"She Could Be a Farmer in Those Clothes!"

It's fun when "serious" media discovers things that women have always known. Today's Wall Street Journal is a great example - their piece on "Fashion
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It's fun when "serious" media discovers things that women have always known. Today's Wall Street Journal is a great example - their piece on "Fashion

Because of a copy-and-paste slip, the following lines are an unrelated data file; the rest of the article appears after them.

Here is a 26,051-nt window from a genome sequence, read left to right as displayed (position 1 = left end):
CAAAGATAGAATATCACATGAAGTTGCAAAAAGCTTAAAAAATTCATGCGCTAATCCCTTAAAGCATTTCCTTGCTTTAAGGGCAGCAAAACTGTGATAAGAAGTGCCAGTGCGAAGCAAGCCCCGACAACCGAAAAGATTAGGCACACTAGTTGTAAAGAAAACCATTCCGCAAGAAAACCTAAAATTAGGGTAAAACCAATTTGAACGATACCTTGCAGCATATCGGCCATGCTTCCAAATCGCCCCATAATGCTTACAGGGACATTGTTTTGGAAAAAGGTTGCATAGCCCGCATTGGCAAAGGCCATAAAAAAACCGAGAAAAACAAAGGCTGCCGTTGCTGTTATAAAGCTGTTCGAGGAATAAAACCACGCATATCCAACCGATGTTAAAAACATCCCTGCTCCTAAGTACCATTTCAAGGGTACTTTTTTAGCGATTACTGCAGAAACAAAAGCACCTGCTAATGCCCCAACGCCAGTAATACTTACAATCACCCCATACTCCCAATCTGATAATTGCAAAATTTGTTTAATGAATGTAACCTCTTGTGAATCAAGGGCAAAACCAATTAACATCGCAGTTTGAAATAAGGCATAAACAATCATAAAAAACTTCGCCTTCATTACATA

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It's fun when "serious" media discovers things that women have always known. Today's Wall Street Journal is a great example - their piece on "Fashion Bullies" highlights the shocking truth that girls get attacked for their wardrobes at school. The piece decides that "fashion bullying is happening at younger and younger ages," citing children's clothing from Chloe and Dior as potential catalysts for attack. But really, who doesn't remember getting sludged by a fifth-grade friend for wearing a party dress to class? Maybe the most interesting part of the piece is that they don't cover girls who dress themselves in wild clothes - it's all about mothers who want fashionable daughters, and the backlash it creates in classrooms. The story opens with a 5th grader in Dolce & Gabbana, and includes quotes from a distraught Canadian mother whose 8th grader won't wear pink because of hallway taunts. Her mom's response? "Pink looks wonderful on her -- she's a blonde -- and she looks really good in it." It's hard to take an article seriously when it's not about girls and their self expression or even their appearance - it's about their moms' fashion fantasies getting played out in the juniors aisle. But yes, this one time we wore our father's cableknit sweater as a dress to class (in 7th grade) with tights, a belt, huge hiking boots, and a plaid shirt underneath. We thought we looked just like Julie Delpy in W but the girls in our class thought... well, they thought we looked like shit, and made us know it in every single hallway. It scarred us for the rest of our life, and is probably the reason we work in fashion today. So maybe there's a good side to all of this... but it's not the idea that moms buy $400 jeans for their 12-year-olds.